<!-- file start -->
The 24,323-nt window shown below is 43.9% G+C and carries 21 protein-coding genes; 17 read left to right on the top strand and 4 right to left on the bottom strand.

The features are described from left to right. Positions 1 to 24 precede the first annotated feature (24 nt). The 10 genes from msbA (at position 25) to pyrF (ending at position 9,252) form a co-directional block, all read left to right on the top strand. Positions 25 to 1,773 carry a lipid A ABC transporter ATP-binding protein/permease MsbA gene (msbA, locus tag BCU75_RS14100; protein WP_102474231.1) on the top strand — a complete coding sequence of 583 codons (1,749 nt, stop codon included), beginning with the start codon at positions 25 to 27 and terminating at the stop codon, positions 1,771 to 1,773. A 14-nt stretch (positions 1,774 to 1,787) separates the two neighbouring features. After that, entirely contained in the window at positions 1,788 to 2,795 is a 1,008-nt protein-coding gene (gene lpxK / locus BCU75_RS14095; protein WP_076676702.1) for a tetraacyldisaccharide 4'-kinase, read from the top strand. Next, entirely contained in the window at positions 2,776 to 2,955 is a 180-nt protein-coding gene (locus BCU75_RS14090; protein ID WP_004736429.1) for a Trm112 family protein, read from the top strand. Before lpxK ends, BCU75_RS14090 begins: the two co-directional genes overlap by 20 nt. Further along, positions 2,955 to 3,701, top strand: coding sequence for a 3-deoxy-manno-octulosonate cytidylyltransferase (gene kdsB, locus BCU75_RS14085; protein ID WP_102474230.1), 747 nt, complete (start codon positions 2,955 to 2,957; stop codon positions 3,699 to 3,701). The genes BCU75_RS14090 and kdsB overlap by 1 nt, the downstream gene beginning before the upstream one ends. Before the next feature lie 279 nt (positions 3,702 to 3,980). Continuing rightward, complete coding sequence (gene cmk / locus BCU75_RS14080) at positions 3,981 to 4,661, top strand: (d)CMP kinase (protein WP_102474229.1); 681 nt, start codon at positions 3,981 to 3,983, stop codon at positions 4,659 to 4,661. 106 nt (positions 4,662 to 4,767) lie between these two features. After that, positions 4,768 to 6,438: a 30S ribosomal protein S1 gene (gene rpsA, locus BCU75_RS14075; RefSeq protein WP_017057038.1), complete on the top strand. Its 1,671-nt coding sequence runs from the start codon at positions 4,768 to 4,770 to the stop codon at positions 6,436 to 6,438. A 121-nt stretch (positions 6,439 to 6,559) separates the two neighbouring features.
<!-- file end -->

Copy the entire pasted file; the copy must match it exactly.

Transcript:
The 24,323-nt window shown below is 43.9% G+C and carries 21 protein-coding genes; 17 read left to right on the top strand and 4 right to left on the bottom strand.

The features are described from left to right. Positions 1 to 24 precede the first annotated feature (24 nt). The 10 genes from msbA (at position 25) to pyrF (ending at position 9,252) form a co-directional block, all read left to right on the top strand. Positions 25 to 1,773 carry a lipid A ABC transporter ATP-binding protein/permease MsbA gene (msbA, locus tag BCU75_RS14100; protein WP_102474231.1) on the top strand — a complete coding sequence of 583 codons (1,749 nt, stop codon included), beginning with the start codon at positions 25 to 27 and terminating at the stop codon, positions 1,771 to 1,773. A 14-nt stretch (positions 1,774 to 1,787) separates the two neighbouring features. After that, entirely contained in the window at positions 1,788 to 2,795 is a 1,008-nt protein-coding gene (gene lpxK / locus BCU75_RS14095; protein WP_076676702.1) for a tetraacyldisaccharide 4'-kinase, read from the top strand. Next, entirely contained in the window at positions 2,776 to 2,955 is a 180-nt protein-coding gene (locus BCU75_RS14090; protein ID WP_004736429.1) for a Trm112 family protein, read from the top strand. Before lpxK ends, BCU75_RS14090 begins: the two co-directional genes overlap by 20 nt. Further along, positions 2,955 to 3,701, top strand: coding sequence for a 3-deoxy-manno-octulosonate cytidylyltransferase (gene kdsB, locus BCU75_RS14085; protein ID WP_102474230.1), 747 nt, complete (start codon positions 2,955 to 2,957; stop codon positions 3,699 to 3,701). The genes BCU75_RS14090 and kdsB overlap by 1 nt, the downstream gene beginning before the upstream one ends. Before the next feature lie 279 nt (positions 3,702 to 3,980). Continuing rightward, complete coding sequence (gene cmk / locus BCU75_RS14080) at positions 3,981 to 4,661, top strand: (d)CMP kinase (protein WP_102474229.1); 681 nt, start codon at positions 3,981 to 3,983, stop codon at positions 4,659 to 4,661. 106 nt (positions 4,662 to 4,767) lie between these two features. After that, positions 4,768 to 6,438: a 30S ribosomal protein S1 gene (gene rpsA, locus BCU75_RS14075; RefSeq protein WP_017057038.1), complete on the top strand. Its 1,671-nt coding sequence runs from the start codon at positions 4,768 to 4,770 to the stop codon at positions 6,436 to 6,438. A 121-nt stretch (positions 6,439 to 6,559) separates the two neighbouring features.